-- Hey, woodworking ain't brain surgery. Just do something and keep trying till you get it. Doc

View poopiekat's profile

poopiekat

3634 posts in 2391 days


#5 posted 07-27-2010 04:10 AM

I’ve used strips cut from old pieces of pegboard as a template. The spacing is always right-on.

-- Einstein: "The intuitive mind is a sacred gift, and the rational mind is a faithful servant. We have created a society that honors the servant and has forgotten the gift." I'm Poopiekat!!

View GMman's profile

GMman

3902 posts in 2354 days


#6 posted 07-27-2010 04:15 AM

poopiekat I just gave the same thing

View Ger21's profile

Ger21

651 posts in 1788 days


#7 posted 07-27-2010 05:05 AM

I use a jig with a plunge router. You need a drill press. You’ll need an auxiliary table w/ fence. Place the jig on the table, and drill a 1/2” hole through the jig into the table. This is your first hole. Now move the table over by the hole spacing amount, and clamp down. Now use a 1/2” pin (router bit shank works good, just don’t cut yourself). Use the pin to locate the jig to the table, and drill another hole. Slide over, insert the pin, repeat.

This will give you an evenly spaced line of 1/2” holes.

Then, use a plunge router with a 1/2” guide bushing. I use a 1/4” upcut spiral bit. Much faster than using a drill, and the holes are much more accurate and precise.

-- Gerry, http://home.comcast.net/~cncwoodworker/CNC_Woodworker.html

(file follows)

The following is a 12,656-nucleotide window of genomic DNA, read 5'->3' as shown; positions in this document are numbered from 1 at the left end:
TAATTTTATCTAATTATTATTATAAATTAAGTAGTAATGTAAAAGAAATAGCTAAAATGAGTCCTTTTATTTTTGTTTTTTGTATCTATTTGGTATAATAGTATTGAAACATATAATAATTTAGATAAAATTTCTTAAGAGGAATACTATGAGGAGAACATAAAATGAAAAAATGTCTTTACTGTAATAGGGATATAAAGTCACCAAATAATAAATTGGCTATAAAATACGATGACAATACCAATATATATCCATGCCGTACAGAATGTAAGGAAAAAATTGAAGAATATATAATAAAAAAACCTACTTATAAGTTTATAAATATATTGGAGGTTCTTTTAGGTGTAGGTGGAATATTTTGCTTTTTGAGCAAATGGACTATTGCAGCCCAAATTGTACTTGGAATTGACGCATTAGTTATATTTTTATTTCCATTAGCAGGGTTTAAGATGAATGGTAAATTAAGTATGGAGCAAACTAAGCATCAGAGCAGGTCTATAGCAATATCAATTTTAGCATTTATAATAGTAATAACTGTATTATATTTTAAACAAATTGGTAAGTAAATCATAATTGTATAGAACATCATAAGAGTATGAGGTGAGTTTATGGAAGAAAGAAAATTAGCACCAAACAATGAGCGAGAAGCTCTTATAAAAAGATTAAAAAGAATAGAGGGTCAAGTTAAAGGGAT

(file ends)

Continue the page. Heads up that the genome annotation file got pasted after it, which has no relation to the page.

View UncleFester's profile

UncleFester

33 posts in 2843 days


#8 posted 07-27-2010 12:12 PM

Exactly what dochollady said. Works like a charm!

-- Uncle Fester

View lumberdustjohn's profile

lumberdustjohn

1256 posts in 1823 days


#9 posted 07-27-2010 01:23 PM

I used an old square.
Drilled holes at 2” markings.

-- Safety first because someone needs you.

View Alonso's profile

Alonso

946 posts in 1895 days


#10 posted 07-27-2010 02:13 PM

Thank you everyone, great ideas from all, I’ll keep you post it once the project its done.!!!

Thanks again

Alonso

-- The things I make may be for others, but how I make them is for me.

View miles125's profile

miles125

2179 posts in 2662 days


#11 posted 07-27-2010 02:30 PM

Go see a nearby cabinet shop that has a cnc 5mm line bore. Would take em 10 minutes to setup and drill a 3/4” x 6” x 72” piece of your plywood that will keep the spacing true much longer than thin plys like pegboard.

-- "The way to make a small fortune in woodworking- start with a large one"

View GMman's profile

GMman

3902 posts in 2354 days


#12 posted 07-27-2010 02:36 PM

poopiekat I see you have changed your comment witch was the same as mine, yours works fine too and very easy to make.

View Redoak49's profile

Redoak49

346 posts in 645 days


#13 posted 11-20-2013 01:45 PM

I made the “WWA Shelf Pin Jig” which uses a router. I had 20 feet of upper and lower cabinets to make the holes in and this worked great and you can make it yourself.

You can do google search on it to find the instructions on how to make it.

I set mine up to make Euro cabinets so the spacing and set back accuracy of the holes was important. It worked great for me.